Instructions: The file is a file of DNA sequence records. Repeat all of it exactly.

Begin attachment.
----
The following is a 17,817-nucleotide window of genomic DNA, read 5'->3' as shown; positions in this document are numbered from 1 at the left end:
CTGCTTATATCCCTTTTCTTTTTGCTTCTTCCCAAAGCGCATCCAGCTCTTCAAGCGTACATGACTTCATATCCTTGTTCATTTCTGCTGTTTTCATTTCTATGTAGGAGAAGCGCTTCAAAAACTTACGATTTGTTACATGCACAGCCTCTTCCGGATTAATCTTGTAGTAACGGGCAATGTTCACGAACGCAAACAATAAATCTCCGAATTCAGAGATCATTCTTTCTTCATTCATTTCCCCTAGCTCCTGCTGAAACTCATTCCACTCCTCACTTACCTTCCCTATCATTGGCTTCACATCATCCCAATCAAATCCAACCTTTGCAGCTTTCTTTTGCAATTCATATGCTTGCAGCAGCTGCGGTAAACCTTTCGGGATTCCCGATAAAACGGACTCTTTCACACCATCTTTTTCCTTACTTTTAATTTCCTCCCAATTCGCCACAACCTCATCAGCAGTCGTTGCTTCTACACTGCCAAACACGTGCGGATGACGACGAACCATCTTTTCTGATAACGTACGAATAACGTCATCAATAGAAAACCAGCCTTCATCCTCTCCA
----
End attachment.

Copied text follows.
The following is a 17,817-nucleotide window of genomic DNA, read 5'->3' as shown; positions in this document are numbered from 1 at the left end:
CTGCTTATATCCCTTTTCTTTTTGCTTCTTCCCAAAGCGCATCCAGCTCTTCAAGCGTACATGACTTCATATCCTTGTTCATTTCTGCTGTTTTCATTTCTATGTAGGAGAAGCGCTTCAAAAACTTACGATTTGTTACATGCACAGCCTCTTCCGGATTAATCTTGTAGTAACGGGCAATGTTCACGAACGCAAACAATAAATCTCCGAATTCAGAGATCATTCTTTCTTCATTCATTTCCCCTAGCTCCTGCTGAAACTCATTCCACTCCTCACTTACCTTCCCTATCATTGGCTTCACATCATCCCAATCAAATCCAACCTTTGCAGCTTTCTTTTGCAATTCATATGCTTGCAGCAGCTGCGGTAAACCTTTCGGGATTCCCGATAAAACGGACTCTTTCACACCATCTTTTTCCTTACTTTTAATTTCCTCCCAATTCGCCACAACCTCATCAGCAGTCGTTGCTTCTACACTGCCAAACACGTGCGGATGACGACGAACCATCTTTTCTGATAACGTACGAATAACGTCATCAATAGAAAACCAGCCTTCATCCTCTCCA